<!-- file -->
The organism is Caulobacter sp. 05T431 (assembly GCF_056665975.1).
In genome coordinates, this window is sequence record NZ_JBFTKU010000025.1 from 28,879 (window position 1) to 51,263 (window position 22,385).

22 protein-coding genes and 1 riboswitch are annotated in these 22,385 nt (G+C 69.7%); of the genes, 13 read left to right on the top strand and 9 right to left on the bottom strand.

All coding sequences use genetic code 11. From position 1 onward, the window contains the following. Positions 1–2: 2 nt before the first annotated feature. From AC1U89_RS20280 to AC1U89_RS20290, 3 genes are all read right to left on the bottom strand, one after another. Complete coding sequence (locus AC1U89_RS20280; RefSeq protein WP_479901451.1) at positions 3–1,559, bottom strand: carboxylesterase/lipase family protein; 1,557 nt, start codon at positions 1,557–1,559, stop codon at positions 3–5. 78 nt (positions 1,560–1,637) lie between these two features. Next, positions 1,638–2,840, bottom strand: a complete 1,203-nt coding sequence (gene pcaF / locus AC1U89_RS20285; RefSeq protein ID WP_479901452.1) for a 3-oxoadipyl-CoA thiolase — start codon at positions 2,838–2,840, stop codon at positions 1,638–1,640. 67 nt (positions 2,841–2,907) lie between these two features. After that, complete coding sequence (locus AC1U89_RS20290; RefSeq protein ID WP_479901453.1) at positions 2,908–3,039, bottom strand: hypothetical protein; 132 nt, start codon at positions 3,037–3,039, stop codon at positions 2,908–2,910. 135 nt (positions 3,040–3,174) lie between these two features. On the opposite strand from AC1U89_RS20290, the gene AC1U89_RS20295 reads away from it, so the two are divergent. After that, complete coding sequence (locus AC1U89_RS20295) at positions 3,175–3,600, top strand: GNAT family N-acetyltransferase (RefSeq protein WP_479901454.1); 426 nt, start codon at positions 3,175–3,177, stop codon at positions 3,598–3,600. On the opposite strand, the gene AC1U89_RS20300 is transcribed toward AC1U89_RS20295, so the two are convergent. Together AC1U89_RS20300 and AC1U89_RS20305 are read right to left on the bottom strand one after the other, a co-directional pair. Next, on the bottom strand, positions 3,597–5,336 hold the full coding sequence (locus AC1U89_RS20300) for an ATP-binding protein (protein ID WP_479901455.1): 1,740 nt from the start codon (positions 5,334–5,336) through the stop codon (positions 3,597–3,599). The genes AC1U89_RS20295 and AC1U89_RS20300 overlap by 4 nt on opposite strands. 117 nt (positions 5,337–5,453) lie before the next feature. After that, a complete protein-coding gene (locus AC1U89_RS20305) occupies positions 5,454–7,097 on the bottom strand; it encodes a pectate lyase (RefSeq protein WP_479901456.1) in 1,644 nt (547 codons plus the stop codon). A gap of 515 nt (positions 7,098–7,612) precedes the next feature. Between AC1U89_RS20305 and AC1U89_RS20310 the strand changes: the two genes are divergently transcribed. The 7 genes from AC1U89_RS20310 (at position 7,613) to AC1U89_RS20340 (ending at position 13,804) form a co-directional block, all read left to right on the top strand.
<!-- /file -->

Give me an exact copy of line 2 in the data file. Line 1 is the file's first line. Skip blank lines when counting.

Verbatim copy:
In genome coordinates, this window is sequence record NZ_JBFTKU010000025.1 from 28,879 (window position 1) to 51,263 (window position 22,385).